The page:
On incomplete combustion of coal, carbon monoxide and unburnt carbon particles are also formed. This causes carbon monoxide poisoning and formation of smog, blackening of buildings etc.

Pollution caused due to combustion of petroleum products

Petroleum is a mixture of hydrocarbons. On combustion, it produces mainly carbon dioxide and water vapour. However, on incomplete combustion, they produce carbon monoxide, unburnt hydrocarbons etc. They also produce oxides of nitrogen.

Petrol is an important fraction of petroleum used in motor vehicles. To increase the efficiency of petrol engines, an anti-knock agent, lead tetra ethyl is added to slow down the rate of combustion. Lead tetra ethyl releases harmful lead compounds into the atmosphere. Lead being a cumulative poison, is extremely toxic.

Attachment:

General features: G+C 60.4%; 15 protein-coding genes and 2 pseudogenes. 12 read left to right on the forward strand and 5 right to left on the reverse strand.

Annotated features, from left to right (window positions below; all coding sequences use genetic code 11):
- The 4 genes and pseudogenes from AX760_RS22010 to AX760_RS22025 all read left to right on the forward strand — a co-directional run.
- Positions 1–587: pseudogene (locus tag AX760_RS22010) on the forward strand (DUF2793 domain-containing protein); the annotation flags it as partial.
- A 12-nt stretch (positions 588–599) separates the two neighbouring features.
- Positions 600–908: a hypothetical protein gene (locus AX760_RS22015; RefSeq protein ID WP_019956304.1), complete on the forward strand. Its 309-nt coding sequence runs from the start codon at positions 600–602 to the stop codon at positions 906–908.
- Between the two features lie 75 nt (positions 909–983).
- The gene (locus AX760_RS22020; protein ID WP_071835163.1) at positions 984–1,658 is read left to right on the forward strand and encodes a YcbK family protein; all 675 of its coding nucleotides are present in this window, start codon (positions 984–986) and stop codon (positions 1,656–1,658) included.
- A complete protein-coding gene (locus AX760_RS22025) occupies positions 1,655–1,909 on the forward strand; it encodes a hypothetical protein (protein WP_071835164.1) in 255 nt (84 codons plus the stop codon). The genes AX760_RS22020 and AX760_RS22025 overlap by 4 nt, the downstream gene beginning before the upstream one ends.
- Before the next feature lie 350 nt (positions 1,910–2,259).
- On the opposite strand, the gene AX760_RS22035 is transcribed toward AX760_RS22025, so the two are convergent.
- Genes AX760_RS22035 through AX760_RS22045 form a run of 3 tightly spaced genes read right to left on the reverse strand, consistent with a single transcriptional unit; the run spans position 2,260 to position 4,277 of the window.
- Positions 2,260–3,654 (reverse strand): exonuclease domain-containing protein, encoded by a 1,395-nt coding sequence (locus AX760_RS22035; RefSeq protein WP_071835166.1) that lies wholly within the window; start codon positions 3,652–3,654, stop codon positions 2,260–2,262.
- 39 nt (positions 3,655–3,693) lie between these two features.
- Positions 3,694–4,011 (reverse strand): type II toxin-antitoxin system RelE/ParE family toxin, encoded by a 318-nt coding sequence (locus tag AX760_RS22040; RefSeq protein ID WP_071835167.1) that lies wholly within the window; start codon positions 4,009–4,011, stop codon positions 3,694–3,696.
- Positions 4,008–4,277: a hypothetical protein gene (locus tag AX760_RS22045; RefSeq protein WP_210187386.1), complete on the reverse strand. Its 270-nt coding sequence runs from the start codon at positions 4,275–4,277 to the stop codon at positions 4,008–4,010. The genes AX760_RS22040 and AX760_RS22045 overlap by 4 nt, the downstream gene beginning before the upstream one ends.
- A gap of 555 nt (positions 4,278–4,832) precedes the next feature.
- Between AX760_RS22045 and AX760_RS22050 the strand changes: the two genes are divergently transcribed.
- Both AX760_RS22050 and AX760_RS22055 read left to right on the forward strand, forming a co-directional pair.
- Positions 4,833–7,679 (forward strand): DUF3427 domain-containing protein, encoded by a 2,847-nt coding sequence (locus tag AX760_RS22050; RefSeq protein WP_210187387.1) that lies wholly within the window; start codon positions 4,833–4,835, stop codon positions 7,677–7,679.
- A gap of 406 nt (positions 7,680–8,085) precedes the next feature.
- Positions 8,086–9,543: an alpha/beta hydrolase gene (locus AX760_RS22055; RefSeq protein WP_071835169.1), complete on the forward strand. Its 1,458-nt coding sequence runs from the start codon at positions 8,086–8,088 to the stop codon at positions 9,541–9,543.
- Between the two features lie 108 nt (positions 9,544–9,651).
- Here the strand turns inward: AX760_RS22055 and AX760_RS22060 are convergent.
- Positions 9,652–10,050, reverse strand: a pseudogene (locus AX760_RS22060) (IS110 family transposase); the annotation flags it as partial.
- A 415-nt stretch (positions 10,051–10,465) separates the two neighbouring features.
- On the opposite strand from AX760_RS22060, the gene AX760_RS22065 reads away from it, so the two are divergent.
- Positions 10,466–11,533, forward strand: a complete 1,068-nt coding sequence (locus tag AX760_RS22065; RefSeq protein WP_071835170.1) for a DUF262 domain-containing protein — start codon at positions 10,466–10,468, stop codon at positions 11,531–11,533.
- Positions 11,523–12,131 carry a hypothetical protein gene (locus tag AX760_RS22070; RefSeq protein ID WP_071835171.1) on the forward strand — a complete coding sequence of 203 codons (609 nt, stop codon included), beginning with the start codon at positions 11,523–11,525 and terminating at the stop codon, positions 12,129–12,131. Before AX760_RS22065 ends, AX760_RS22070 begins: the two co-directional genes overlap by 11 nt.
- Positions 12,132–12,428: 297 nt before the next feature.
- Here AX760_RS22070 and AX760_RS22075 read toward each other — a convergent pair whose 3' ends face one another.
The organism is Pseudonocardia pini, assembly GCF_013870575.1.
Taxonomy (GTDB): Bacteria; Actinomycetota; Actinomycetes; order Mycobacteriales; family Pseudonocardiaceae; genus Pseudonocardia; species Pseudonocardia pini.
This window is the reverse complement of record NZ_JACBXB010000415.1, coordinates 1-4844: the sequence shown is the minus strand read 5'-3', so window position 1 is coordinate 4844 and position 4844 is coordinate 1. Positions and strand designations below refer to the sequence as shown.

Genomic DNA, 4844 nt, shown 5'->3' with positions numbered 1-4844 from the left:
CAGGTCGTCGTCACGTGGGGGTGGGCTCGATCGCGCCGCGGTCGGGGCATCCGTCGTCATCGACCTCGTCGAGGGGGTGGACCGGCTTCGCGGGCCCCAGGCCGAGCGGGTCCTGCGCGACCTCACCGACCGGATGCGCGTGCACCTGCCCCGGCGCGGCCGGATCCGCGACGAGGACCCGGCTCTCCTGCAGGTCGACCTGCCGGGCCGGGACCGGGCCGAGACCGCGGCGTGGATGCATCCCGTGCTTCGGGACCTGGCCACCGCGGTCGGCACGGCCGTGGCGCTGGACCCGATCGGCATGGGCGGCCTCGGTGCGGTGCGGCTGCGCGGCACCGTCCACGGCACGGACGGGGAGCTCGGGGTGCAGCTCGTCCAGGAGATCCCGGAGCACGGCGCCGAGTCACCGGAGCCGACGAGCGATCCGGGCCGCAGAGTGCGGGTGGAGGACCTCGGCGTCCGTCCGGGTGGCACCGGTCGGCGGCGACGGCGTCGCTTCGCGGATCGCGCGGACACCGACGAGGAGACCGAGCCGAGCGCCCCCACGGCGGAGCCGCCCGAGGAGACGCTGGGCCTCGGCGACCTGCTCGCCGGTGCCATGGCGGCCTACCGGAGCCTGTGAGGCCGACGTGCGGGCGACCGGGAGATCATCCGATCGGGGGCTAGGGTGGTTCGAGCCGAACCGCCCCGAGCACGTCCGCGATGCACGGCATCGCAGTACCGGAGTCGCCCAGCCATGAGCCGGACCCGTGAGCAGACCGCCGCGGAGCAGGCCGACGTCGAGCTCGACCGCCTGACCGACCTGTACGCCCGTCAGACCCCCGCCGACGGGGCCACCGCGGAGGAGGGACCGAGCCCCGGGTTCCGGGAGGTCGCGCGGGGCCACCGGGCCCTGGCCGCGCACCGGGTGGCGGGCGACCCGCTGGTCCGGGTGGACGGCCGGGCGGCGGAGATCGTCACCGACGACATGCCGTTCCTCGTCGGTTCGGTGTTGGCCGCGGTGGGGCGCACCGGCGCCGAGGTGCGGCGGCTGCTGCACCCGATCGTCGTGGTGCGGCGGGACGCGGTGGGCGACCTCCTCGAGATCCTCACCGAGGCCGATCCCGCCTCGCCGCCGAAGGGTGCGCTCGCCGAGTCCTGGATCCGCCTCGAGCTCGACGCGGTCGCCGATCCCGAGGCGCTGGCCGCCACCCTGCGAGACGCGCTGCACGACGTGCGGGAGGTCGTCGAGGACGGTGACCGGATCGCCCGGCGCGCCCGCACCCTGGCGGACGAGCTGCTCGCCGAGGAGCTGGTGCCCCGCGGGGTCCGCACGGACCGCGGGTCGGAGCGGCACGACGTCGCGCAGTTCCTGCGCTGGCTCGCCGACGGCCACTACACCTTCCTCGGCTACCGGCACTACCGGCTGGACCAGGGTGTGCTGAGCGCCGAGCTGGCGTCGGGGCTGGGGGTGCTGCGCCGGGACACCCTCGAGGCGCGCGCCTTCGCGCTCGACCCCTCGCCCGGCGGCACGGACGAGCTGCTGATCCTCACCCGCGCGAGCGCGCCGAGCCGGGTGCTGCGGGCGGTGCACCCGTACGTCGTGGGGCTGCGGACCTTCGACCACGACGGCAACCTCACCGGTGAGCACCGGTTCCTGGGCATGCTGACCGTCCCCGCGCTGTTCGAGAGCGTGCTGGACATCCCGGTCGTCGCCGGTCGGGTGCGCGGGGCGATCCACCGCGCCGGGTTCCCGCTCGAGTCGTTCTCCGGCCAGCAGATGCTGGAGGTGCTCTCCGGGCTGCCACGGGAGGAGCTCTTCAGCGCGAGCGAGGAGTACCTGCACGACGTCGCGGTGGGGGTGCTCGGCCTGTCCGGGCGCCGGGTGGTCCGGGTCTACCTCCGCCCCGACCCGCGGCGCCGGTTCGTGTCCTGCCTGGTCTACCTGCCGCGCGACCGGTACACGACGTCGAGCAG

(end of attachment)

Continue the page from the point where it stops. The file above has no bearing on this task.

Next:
Pollution - A summary

Pollution caused by Fossile fuel

From the above, we can infer that pollution caused by petroleum based fuels is more harmful than that of coal. Moreover, coal is generally used in a fixed place while petrol is used in vehicles which are constantly on the move. Thus, it is easier to control pollution due to combustion of coal as compared to that of petrol.

Disadvantages of Combusting Fossil Fuel:

All fossil fuels, generally produce a large amount of green houses gases on burning. These gases include carbon dioxide, sulfur dioxide and nitrogen oxide gas etc. 

  • The carbon dioxide gas is responsible for producing green house effect. Thus, increasing the temperture of the earth and causing global warming

  • On the other hand, gases such as nitrogen oxide and sulfur are mainly responsible for causing acid rain. These gases tends to affect the soil, water and forest resources.  The acid rain is responsbile for causing damage the building made up of marble.